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The Music Industry: What Jobs Are There?

Like every industry, the music industry also offers you a variety of job profiles. Basically, you have to decide whether you see your skills and passion more in the musical-creative, commercial, or in technical areas. Potential employers and professional fields use Job Board Fire to launch a job marketplace. You can use this platform to apply for job opportunities.

Jobs in the music industry


In addition to their own band with their own songs, professional musicians often work as contract musicians, e.g. for studio sessions or as a booked live band for tours, as musical actors or orchestra musicians. Many factors determine success as a professional musician. Stylistic diversity, technical understanding, talent for improvisation, stage presence, and, last but not least, the willingness to be able to react immediately to job offers.

Sound/Audio designer

Sound and audio designers mainly work for production companies in the film, TV, and radio sectors. They also work for advertising and creative agencies. The latter are increasingly specializing in so-called “audio branding”, i.e. the creation of sound and audio logos for companies. Audio and sound designers need a unique mix of artistic creativity and technical understanding as they are both composers and technicians.

Job Board Fire

Sound engineer

Sound technicians mainly work in the studio or live area. In addition, TV and radio stations also need sound engineers, who are usually even employed on a permanent basis. While studio sound engineers have the opportunity to become self-employed with a small project studio or a team of studio operators, live sound engineers almost always work on a freelance basis from project to project. The working hours are far from the typical 9-to-5 office job. This is exactly what makes it so appealing to many audio engineers.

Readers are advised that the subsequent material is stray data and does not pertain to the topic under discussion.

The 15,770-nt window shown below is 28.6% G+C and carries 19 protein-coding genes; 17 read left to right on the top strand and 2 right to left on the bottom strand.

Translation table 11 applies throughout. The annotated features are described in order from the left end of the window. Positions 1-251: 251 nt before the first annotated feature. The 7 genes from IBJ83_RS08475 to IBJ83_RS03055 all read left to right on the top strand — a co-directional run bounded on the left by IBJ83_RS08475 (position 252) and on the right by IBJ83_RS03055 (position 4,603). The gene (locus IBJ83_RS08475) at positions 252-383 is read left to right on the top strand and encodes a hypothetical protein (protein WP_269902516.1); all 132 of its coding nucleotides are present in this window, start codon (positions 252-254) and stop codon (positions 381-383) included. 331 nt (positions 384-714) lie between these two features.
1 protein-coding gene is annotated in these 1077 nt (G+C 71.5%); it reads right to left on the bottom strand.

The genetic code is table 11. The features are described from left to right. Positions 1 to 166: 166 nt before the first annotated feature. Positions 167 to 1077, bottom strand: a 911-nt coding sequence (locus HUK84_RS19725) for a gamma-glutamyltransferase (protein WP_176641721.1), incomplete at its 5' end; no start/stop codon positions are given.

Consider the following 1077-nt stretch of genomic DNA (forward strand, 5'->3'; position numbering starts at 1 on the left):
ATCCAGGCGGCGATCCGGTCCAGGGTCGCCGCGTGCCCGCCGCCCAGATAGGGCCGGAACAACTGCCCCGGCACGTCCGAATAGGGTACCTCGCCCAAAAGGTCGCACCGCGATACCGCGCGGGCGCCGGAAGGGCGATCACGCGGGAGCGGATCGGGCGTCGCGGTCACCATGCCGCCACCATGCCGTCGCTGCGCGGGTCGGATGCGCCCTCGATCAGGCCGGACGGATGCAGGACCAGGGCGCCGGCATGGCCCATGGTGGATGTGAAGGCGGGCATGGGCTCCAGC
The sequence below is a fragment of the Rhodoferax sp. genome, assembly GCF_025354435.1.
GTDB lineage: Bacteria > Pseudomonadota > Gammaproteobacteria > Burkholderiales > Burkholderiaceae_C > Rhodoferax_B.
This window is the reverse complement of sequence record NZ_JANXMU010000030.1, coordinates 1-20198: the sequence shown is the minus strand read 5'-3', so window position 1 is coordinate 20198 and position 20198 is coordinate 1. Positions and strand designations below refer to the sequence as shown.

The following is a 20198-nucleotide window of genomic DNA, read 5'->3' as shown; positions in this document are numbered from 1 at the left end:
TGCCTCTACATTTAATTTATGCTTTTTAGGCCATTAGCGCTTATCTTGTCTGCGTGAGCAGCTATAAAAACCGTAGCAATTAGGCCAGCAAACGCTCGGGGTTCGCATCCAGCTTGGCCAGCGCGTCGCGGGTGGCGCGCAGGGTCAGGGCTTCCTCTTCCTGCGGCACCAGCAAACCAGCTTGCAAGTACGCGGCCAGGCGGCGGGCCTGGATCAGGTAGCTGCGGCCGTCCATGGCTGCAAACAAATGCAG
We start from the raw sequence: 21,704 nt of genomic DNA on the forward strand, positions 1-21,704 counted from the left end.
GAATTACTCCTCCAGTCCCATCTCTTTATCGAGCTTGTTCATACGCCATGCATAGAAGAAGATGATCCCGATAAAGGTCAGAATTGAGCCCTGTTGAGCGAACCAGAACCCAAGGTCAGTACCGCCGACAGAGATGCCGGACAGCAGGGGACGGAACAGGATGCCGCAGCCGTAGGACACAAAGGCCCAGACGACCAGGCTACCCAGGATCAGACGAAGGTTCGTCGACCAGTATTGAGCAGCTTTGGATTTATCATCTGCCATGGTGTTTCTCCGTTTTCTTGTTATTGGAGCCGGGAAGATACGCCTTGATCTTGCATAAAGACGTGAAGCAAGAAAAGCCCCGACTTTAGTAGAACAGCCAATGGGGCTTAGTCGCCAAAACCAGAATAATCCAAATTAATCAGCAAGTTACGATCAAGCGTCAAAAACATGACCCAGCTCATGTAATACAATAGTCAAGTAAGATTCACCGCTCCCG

Product Manager

As a product manager, you will work for manufacturers and distributors of musical instruments, technical devices, or music software. Since you are responsible for a specific product category or brand, you must be particularly familiar with the respective areas. As a product manager, you will develop strategies for the design of products and their profitable positioning on the market. Through permanent contact with users in practice, you will collect valuable information for the further development of the products.